If you and President Xi could reach an agreement to cooperate on reducing the activities of independent  non-state actors that have attacked both the U.S. and Chinese businesses and government organizations, it would benefit the U.S. in the following ways:
  1. Chinese threat data is of great interest to U.S. law enforcement organizations.
  2. A reduction of non-state actors currently cluttering up the threat landscape would make it easier to identify state-run cyber espionage operations.
  3. The biggest threat to both Chinese and U.S. critical infrastructure is from non-state actors and, in the future, those may include terrorist groups. 
Mr. President, in my opinion, attempting to shame or threaten China over its hacking activities when the available evidence is so easily dismissed makes the U.S. look weak and ineffective. Enlisting China as an ally to identify and interdict the activities of independent threat actors would result in a win for both nations.

I hope this open letter finds it's way to your desk and that it helps inform your strategy.

Warm Regards,

Mr. Jeffrey Carr
CEO, Taia Global, Inc.
Author, Inside Cyber Warfare
Founder, Suits and Spooks conference

5 comments:

  1. Point 2 implies, from China's perspective, that the sponsorship of their attack will also be easier to identify, which they probably don't wish to be.

    Furthermore, assuming that China is using non-state actors as proxies for the attacks, why would they wish to cooperate in identifying and stopping these non-state actors? This would, again, not be in their interests -- a point raised By James Lewis (see http://csis.org/publication/private-retaliation-cyberspace)

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  2. Hi Clement, since China suffers from the actions of many non-state actors attacking Chinese government networks, and since they have multiple means of obtaining the IP that they're after from local foreign offices in China, making the IP space less cluttered is still in their interest.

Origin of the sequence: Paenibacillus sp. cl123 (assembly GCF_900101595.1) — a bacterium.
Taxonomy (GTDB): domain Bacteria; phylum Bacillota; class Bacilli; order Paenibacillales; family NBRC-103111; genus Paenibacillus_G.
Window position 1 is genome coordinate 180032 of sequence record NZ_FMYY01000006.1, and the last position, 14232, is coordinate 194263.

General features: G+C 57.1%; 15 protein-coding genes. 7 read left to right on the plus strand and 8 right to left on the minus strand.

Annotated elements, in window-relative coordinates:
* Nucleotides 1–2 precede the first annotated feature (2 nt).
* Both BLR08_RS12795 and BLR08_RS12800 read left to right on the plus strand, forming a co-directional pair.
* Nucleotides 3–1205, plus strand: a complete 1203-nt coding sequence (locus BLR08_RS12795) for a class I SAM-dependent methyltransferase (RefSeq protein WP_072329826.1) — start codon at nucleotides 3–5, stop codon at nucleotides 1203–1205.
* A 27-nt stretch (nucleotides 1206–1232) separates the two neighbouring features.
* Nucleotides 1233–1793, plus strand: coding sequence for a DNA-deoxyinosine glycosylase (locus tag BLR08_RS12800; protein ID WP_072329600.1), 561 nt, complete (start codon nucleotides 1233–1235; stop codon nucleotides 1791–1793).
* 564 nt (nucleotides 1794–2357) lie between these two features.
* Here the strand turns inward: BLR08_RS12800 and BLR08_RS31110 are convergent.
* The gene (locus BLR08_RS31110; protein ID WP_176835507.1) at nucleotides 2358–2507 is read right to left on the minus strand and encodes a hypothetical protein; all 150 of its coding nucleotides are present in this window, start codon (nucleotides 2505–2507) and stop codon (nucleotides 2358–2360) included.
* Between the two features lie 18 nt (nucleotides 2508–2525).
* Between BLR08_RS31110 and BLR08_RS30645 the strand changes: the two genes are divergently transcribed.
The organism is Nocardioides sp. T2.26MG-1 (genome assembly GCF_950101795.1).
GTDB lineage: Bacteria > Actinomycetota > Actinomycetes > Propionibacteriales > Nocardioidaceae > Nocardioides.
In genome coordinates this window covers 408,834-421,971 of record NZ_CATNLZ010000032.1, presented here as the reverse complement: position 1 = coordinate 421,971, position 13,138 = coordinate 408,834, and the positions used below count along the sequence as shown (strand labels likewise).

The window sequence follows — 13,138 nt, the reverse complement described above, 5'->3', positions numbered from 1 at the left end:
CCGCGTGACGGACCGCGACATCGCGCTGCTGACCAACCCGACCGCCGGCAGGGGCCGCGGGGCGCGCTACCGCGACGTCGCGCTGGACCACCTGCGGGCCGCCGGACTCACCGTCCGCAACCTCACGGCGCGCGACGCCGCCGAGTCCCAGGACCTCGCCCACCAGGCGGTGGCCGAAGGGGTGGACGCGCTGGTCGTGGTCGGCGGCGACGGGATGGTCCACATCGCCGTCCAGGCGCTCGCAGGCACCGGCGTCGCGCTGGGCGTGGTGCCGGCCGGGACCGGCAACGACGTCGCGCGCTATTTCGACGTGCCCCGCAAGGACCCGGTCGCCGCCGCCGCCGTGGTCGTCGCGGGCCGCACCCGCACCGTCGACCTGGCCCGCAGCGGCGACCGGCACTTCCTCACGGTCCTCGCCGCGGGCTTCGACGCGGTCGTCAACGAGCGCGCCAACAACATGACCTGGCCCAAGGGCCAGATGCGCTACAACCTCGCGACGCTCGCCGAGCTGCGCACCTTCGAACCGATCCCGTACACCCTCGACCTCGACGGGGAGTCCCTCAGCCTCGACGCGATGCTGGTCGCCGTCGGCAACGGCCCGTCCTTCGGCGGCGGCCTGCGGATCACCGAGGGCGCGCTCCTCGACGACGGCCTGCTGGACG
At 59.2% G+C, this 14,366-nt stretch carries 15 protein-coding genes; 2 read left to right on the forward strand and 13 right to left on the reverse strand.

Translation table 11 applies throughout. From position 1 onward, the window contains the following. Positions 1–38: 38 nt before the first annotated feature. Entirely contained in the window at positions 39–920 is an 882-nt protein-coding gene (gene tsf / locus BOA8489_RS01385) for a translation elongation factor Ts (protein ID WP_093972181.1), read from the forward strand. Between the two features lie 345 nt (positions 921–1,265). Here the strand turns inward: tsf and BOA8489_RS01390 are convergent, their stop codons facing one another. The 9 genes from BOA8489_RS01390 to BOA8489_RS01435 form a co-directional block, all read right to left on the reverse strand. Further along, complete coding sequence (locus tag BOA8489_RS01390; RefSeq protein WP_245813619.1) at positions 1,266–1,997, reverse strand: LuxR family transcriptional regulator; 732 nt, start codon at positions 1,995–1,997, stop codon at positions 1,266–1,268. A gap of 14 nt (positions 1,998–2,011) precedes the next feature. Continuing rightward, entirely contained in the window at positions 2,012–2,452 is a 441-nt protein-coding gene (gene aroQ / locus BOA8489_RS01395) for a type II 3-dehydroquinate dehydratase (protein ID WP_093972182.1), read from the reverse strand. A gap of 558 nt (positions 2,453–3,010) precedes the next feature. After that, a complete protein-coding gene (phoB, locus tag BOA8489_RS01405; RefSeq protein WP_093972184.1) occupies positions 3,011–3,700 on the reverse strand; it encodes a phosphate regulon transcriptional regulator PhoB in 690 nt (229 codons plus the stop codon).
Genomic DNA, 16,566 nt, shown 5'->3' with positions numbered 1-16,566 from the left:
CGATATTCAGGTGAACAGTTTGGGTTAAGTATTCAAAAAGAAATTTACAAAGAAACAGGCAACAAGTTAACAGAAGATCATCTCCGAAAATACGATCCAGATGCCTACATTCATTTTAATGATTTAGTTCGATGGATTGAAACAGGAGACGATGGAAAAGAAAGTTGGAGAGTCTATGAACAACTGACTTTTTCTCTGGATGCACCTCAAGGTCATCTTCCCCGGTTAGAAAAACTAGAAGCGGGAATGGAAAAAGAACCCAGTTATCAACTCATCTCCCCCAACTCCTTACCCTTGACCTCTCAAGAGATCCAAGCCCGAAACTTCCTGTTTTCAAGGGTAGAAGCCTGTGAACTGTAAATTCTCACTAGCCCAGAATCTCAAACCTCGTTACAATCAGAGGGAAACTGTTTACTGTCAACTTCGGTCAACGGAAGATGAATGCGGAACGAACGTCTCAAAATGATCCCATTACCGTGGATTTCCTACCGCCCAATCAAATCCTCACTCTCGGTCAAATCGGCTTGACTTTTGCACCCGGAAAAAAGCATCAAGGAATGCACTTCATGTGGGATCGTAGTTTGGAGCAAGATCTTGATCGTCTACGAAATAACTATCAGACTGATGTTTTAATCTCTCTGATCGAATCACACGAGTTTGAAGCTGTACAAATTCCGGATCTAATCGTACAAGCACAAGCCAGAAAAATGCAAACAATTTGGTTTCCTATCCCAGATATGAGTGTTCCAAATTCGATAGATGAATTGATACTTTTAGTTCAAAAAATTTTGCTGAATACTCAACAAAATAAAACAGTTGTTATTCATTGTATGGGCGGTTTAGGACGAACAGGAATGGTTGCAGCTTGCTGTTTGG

If China solely relied on the use of non-state actors for their cyber espionage, than James Lewis' point would be a valid one, however they have multiple ways of obtaining IP, which means that a collaborative action targeting non-state actors would be in everyone's best interest.

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  3. That is a fantastic letter, with salient points. Attempting to "shame" China seems to me like one of his "senior advisers" was giving him bad guidance. Especially in the wake of all the NSA scandals, I agree with you that the government must move forward and stop complaining and maybe try better defending their networks. Or at least putting into place penalties for those DIB organizations if they don't do a better job safeguarding R&D. Maybe if they wouldn't be able to compete for contracts for two years, they may try to improve their own security?

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  4. Isn't 300 billion just a little over exaggerated?

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  5. It's what the IP Commission reported.